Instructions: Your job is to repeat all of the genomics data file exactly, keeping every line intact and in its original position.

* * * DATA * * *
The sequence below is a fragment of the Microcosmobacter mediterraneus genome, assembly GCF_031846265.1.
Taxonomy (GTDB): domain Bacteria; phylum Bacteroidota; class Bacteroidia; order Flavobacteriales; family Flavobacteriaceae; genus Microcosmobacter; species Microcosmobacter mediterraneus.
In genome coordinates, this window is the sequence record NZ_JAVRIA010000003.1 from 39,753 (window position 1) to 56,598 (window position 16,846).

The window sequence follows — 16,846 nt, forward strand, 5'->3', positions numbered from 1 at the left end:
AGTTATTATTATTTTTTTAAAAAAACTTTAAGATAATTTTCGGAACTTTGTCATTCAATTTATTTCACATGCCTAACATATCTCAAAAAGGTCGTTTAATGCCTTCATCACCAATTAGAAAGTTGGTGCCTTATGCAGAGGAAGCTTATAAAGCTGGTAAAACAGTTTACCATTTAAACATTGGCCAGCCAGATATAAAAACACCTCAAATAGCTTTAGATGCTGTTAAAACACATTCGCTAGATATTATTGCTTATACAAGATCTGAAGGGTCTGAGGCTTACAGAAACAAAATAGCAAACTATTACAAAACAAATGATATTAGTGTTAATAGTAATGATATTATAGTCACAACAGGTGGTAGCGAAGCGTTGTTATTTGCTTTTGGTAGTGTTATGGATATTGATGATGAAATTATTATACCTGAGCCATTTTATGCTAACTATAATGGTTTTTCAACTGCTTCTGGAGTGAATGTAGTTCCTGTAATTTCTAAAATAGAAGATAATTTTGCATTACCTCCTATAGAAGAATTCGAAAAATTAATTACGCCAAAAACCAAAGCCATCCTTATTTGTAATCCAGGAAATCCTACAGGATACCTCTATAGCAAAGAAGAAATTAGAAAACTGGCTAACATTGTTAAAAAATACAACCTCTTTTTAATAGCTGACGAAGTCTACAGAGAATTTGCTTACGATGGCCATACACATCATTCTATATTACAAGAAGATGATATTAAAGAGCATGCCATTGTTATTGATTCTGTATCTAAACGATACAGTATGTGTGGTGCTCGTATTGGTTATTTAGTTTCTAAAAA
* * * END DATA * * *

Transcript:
The sequence below is a fragment of the Microcosmobacter mediterraneus genome, assembly GCF_031846265.1.
Taxonomy (GTDB): domain Bacteria; phylum Bacteroidota; class Bacteroidia; order Flavobacteriales; family Flavobacteriaceae; genus Microcosmobacter; species Microcosmobacter mediterraneus.
In genome coordinates, this window is the sequence record NZ_JAVRIA010000003.1 from 39,753 (window position 1) to 56,598 (window position 16,846).

The window sequence follows — 16,846 nt, forward strand, 5'->3', positions numbered from 1 at the left end:
AGTTATTATTATTTTTTTAAAAAAACTTTAAGATAATTTTCGGAACTTTGTCATTCAATTTATTTCACATGCCTAACATATCTCAAAAAGGTCGTTTAATGCCTTCATCACCAATTAGAAAGTTGGTGCCTTATGCAGAGGAAGCTTATAAAGCTGGTAAAACAGTTTACCATTTAAACATTGGCCAGCCAGATATAAAAACACCTCAAATAGCTTTAGATGCTGTTAAAACACATTCGCTAGATATTATTGCTTATACAAGATCTGAAGGGTCTGAGGCTTACAGAAACAAAATAGCAAACTATTACAAAACAAATGATATTAGTGTTAATAGTAATGATATTATAGTCACAACAGGTGGTAGCGAAGCGTTGTTATTTGCTTTTGGTAGTGTTATGGATATTGATGATGAAATTATTATACCTGAGCCATTTTATGCTAACTATAATGGTTTTTCAACTGCTTCTGGAGTGAATGTAGTTCCTGTAATTTCTAAAATAGAAGATAATTTTGCATTACCTCCTATAGAAGAATTCGAAAAATTAATTACGCCAAAAACCAAAGCCATCCTTATTTGTAATCCAGGAAATCCTACAGGATACCTCTATAGCAAAGAAGAAATTAGAAAACTGGCTAACATTGTTAAAAAATACAACCTCTTTTTAATAGCTGACGAAGTCTACAGAGAATTTGCTTACGATGGCCATACACATCATTCTATATTACAAGAAGATGATATTAAAGAGCATGCCATTGTTATTGATTCTGTATCTAAACGATACAGTATGTGTGGTGCTCGTATTGGTTATTTAGTTTCTAAAAA